Lao Wenhao, 51, who has been in the party since 1960, works in the Organisation Department at the Guangdong CCP headquarters. The offices, guarded by armed soldiers, are housed in huge stately buildings that back on to ornamental gardens and a lake. Chain-smoking Mr Lao preaches party orthodoxy while sitting in a chair beneath a calendar of photographs celebrating Deng Xiaoping's visit to the south last year. Across the lake are the state guesthouses where the paramount leader is housed when in Canton.
According to Mr Lao there are 2.5 million party members in Guangdong, 500,000 more than before the economic reforms started. About two-thirds of members are workers and peasants. But it is not that easy to get in; last year only 80,000 out of 400,000 applicants were allowed to join the party.
Only about one per cent of the province's private businessmen are members because, says Mr Lao, these applications must be dealt with very carefully. Between the private entrepreneurs and their employees 'there is a kind of relationship of exploitation that violates the CCP's characteristics'.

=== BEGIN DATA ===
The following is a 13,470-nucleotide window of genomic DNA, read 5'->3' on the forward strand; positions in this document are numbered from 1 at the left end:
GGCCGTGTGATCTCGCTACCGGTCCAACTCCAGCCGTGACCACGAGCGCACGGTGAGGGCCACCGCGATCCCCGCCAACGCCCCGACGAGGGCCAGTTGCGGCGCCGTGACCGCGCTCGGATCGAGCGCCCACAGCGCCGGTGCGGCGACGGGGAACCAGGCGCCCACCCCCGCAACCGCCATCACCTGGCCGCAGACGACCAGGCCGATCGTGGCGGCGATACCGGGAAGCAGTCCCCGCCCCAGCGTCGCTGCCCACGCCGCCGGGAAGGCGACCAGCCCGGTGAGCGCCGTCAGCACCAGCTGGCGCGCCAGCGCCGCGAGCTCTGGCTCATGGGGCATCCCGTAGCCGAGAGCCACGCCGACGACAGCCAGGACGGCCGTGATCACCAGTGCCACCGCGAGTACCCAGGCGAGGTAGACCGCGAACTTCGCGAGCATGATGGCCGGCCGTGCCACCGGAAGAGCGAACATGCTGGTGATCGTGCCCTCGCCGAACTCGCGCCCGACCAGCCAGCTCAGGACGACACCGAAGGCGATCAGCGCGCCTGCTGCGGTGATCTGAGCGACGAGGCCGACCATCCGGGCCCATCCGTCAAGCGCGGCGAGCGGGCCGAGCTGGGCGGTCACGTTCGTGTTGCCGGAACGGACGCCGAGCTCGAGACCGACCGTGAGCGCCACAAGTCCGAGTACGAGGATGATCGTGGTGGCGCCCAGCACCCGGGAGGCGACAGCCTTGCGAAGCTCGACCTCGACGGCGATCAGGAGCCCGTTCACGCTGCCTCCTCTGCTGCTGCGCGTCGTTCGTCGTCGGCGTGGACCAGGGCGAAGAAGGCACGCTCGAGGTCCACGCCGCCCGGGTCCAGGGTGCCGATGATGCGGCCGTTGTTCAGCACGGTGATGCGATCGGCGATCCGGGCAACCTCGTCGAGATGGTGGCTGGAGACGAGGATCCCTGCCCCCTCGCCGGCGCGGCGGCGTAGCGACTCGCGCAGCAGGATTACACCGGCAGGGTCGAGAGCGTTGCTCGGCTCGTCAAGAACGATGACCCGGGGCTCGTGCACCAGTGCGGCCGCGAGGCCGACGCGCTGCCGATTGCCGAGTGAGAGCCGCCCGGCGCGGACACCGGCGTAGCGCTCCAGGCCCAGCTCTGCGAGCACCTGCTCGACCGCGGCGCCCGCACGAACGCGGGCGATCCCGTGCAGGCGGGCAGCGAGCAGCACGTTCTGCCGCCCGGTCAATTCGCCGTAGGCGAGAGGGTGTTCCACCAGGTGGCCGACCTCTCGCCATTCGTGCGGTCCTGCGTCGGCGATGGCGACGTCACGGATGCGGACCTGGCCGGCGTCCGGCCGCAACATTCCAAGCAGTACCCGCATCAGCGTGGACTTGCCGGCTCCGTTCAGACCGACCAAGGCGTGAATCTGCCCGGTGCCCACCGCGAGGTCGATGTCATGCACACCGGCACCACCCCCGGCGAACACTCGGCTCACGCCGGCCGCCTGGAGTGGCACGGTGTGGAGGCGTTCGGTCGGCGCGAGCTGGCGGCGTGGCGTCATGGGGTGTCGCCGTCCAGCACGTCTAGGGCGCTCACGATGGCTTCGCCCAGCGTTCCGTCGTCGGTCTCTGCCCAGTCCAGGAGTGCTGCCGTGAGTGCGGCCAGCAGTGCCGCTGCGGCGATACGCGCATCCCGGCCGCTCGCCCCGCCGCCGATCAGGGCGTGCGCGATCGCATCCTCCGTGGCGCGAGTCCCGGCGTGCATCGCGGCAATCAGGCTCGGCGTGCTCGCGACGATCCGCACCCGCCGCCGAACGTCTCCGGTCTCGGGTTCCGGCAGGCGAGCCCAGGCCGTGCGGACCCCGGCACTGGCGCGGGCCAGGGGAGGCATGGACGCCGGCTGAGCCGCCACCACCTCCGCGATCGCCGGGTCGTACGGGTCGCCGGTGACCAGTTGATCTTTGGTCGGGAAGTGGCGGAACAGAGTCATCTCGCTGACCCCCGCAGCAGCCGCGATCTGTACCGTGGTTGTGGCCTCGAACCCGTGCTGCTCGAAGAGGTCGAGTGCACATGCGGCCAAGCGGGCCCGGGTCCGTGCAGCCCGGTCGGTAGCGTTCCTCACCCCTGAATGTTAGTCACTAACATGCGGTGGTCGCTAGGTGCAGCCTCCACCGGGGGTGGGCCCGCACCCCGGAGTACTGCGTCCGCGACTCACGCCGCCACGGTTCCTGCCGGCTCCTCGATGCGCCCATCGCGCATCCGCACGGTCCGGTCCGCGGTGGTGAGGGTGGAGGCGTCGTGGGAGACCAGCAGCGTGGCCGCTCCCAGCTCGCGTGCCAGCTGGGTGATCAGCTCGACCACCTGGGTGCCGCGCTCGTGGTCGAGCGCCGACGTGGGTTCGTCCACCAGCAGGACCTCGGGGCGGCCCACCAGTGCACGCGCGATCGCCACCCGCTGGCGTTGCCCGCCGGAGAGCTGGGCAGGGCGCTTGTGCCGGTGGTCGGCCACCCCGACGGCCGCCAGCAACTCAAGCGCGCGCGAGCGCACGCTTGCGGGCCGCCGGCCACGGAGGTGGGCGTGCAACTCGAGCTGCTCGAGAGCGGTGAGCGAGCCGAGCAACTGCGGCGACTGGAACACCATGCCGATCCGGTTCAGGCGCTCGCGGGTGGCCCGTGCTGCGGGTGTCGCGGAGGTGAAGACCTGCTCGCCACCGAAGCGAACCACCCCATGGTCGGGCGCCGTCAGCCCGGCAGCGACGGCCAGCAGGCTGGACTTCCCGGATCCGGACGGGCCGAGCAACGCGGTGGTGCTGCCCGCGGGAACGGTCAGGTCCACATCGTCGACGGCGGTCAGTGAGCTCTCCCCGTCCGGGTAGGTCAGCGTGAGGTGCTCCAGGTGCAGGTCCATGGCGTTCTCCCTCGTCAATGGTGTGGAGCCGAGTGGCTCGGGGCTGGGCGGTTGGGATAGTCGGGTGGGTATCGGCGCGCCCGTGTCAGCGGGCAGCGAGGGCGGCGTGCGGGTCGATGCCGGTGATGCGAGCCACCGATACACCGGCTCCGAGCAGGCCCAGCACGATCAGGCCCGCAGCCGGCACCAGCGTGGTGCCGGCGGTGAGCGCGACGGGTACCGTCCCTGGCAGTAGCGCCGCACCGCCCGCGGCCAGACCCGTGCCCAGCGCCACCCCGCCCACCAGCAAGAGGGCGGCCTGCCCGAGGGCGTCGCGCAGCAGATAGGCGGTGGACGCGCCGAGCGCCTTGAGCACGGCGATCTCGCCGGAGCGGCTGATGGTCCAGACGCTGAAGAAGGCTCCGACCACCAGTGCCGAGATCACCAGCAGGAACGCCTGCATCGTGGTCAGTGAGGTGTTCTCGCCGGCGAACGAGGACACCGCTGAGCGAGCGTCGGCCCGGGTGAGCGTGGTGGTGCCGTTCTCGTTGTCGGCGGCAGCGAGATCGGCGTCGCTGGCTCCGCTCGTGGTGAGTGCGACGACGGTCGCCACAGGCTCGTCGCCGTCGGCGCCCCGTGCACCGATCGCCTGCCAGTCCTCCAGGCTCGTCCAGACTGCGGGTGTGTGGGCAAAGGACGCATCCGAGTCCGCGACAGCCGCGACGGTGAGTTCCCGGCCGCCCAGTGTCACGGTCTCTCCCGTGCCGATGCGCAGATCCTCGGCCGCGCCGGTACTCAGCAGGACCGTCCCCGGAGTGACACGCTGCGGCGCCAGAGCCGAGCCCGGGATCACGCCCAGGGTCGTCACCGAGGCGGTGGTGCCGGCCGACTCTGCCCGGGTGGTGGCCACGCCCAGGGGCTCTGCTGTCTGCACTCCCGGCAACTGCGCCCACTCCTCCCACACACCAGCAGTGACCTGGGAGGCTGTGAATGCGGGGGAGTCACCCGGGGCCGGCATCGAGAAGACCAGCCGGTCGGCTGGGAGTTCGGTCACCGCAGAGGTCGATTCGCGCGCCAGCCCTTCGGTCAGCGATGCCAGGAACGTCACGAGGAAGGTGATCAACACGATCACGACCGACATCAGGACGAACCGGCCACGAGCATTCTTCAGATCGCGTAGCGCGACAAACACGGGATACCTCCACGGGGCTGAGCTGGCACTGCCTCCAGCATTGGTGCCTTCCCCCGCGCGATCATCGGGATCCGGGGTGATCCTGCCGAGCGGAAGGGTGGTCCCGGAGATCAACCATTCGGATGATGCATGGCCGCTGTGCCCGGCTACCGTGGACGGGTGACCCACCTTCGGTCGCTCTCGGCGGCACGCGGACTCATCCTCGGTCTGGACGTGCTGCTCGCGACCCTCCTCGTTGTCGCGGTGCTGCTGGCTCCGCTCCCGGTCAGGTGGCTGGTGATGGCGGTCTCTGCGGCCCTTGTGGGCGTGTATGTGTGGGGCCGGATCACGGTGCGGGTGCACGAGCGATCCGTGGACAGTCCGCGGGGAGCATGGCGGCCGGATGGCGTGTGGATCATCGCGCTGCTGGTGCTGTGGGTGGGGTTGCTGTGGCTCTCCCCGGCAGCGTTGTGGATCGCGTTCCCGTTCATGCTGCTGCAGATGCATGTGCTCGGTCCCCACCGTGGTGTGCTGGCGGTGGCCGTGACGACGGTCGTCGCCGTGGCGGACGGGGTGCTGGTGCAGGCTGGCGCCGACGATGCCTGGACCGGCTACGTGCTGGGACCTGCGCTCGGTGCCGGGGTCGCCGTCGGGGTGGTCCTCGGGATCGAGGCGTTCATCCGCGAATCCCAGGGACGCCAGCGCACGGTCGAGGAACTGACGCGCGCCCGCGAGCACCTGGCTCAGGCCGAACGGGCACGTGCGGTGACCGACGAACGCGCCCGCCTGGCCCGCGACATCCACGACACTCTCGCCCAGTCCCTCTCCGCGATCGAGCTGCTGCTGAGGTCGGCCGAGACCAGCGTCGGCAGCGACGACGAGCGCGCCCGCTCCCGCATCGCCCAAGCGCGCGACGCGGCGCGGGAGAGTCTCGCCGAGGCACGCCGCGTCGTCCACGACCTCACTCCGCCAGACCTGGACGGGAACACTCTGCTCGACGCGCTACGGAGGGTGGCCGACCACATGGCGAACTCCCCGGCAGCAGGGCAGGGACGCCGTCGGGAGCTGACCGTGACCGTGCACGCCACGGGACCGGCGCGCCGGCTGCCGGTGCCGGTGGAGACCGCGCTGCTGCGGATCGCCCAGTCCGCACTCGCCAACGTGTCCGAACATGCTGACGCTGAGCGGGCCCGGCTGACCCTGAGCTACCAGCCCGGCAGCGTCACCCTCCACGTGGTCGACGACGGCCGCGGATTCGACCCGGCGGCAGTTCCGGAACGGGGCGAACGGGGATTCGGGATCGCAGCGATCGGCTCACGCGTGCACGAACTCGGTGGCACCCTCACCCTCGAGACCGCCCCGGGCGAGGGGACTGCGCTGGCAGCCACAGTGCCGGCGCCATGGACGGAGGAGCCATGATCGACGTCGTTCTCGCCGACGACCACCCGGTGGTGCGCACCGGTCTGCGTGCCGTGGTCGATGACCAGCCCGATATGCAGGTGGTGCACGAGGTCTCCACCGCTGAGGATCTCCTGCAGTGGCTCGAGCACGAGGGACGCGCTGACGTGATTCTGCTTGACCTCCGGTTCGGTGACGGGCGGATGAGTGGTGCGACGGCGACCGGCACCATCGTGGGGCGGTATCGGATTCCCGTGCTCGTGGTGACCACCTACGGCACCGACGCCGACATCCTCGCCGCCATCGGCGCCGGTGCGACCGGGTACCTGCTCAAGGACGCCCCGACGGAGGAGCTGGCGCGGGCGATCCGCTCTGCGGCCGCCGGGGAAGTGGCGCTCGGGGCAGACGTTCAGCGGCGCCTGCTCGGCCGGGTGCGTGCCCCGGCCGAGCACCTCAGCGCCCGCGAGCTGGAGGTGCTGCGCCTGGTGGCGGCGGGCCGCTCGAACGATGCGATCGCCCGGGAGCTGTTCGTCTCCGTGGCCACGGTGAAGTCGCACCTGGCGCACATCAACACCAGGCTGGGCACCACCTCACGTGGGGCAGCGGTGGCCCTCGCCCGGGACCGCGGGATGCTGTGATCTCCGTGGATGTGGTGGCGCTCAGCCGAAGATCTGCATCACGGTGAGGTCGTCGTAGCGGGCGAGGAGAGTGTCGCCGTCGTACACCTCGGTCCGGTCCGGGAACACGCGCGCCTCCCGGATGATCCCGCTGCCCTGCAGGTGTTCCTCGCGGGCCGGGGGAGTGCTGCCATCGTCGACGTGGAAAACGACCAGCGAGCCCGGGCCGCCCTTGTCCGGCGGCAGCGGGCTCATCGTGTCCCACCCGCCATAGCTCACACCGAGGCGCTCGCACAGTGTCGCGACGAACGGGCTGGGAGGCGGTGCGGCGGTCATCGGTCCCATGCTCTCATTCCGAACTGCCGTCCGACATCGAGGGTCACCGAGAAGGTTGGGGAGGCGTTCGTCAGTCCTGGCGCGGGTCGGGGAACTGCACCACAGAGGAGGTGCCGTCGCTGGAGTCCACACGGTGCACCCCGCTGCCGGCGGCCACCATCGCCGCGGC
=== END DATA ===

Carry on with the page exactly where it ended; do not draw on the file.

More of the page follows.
But Mr Lao says there is no conflict between private business and the CCP. 'The party (economic reform) policy came out because of certain economic circumstances. We, in China, are in the primary period of socialism - I think this period will last for 100 years or more. In this period we have a policy which will support a lot of different elements (like private business).'
So how does he feel when he sees people around him getting rich? 'I was glad, because that is the idea of the party. To tell the truth, when they get rich they also benefit me. Some of my friends and relatives all got rich, so they benefit me.'
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